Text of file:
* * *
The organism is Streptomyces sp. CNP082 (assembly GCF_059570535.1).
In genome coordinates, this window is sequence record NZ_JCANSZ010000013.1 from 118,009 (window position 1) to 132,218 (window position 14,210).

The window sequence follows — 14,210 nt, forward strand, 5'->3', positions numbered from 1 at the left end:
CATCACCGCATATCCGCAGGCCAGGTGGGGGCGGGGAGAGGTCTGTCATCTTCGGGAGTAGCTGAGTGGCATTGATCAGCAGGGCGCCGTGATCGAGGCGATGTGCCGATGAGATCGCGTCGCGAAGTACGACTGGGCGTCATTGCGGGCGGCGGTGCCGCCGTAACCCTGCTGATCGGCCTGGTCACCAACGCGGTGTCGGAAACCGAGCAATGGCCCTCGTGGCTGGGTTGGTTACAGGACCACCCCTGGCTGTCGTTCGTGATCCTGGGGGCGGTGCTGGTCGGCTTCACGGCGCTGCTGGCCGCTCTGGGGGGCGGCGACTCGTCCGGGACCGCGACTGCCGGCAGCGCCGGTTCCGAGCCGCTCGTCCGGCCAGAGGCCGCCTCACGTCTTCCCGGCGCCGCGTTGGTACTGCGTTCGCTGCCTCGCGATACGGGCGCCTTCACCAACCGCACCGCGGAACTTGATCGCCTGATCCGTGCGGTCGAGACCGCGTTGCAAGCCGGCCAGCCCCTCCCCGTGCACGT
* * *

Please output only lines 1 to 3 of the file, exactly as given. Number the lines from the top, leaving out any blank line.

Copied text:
The organism is Streptomyces sp. CNP082 (assembly GCF_059570535.1).
In genome coordinates, this window is sequence record NZ_JCANSZ010000013.1 from 118,009 (window position 1) to 132,218 (window position 14,210).

The window sequence follows — 14,210 nt, forward strand, 5'->3', positions numbered from 1 at the left end: